Nieuws - 15 december 2011

Better late than never: marine reserves

Astrid Smit

After nearly three years of negotiations between government, fisheries and nature conservationists, marine reserves are going to be established in the North Sea, and restrictions will be imposed on fishing within them. A good thing, says Imares researcher Han Lindeboom.

‘This is a big step forward towards genuine marine area conservation', says Lindeboom. He is referring to the Vibeg agreement on fishing in protected areas. Two little patches of the North Sea off the Dutch coast - one off the Wadden islands and one off the Westerschelde - will be out of bounds to bottom trawlers and other techniques that disturb the seabed. Next year parts of the Dogger Bank and the Cleaver Bank in the North Sea will follow.
As an Alterra researcher, Lindeboom published a memo in 2005 about marine areas with exceptional ecological value that merits protection. As early as 1990, he suggested that one quarter of the North Sea should be closed to the unselective seabed-disturbing fishing methods which drag nets on chains over the seabed. But the ministry of EL&I, one of the signatories to the agreement, is not going that far now.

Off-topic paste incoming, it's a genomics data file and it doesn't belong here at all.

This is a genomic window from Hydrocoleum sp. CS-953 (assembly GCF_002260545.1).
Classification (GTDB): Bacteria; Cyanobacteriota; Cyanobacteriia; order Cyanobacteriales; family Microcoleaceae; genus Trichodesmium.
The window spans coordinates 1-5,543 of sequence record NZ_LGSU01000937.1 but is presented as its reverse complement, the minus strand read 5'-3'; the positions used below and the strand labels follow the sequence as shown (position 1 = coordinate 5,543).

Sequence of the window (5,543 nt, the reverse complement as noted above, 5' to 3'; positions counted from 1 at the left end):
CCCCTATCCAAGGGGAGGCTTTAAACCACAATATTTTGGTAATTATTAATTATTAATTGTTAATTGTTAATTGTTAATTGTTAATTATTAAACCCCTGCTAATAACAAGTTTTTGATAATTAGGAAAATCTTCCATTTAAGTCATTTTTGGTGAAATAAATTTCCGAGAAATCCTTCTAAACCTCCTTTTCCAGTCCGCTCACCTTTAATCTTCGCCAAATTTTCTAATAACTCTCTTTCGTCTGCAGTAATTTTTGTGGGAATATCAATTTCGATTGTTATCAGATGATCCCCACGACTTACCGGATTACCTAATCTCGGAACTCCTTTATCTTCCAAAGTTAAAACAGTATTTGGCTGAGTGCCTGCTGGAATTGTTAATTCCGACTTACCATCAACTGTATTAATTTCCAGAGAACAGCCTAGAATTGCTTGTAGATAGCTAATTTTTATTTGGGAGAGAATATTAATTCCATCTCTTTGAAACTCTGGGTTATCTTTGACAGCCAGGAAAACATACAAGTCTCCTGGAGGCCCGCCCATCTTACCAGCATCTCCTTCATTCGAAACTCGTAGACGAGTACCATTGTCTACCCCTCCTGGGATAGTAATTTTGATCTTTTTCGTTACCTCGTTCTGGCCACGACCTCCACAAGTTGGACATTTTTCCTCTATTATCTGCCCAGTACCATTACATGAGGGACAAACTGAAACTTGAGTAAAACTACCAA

‘This year two coastal areas are being protected. Fine. These areas are within the 12 mile zone, so the Dutch government can decide on that unilaterally. Beyond that limit, the agreement of European partners is required. The Netherlands expects to reach an agreement with other fisheries countries next year, on the Cleaver Bank and the Dogger Bank. All these areas put together make up 15 percent of the North Sea. The government has now divided these areas in three: in one section everything is still allowed, in one certain forms of fishing are still allowed, and in a third fishing is reduced to zero. Like this, about ten percent of the area of these reserves is closed to fisheries. That is 1.5 percent of the North Sea. Still, it's a good start.
The next step should be to protect the Frisian Front better. This is a much more interesting area than the other reserves. It has a unique ecosystem with great biodiversity and high productivity, which means a lot of fish - that is why the fishers are keen to hold on to it. The Netherlands will soon be protecting this area because of the Birds Directive. As a result, the fishers will no longer be allowed to use standing nets. But the government is not obliged to protect the seabed, so there is not going to be a ban on trawlers. That's a pity, as it means you miss out on a measure that really would protect a unique ecosystem.'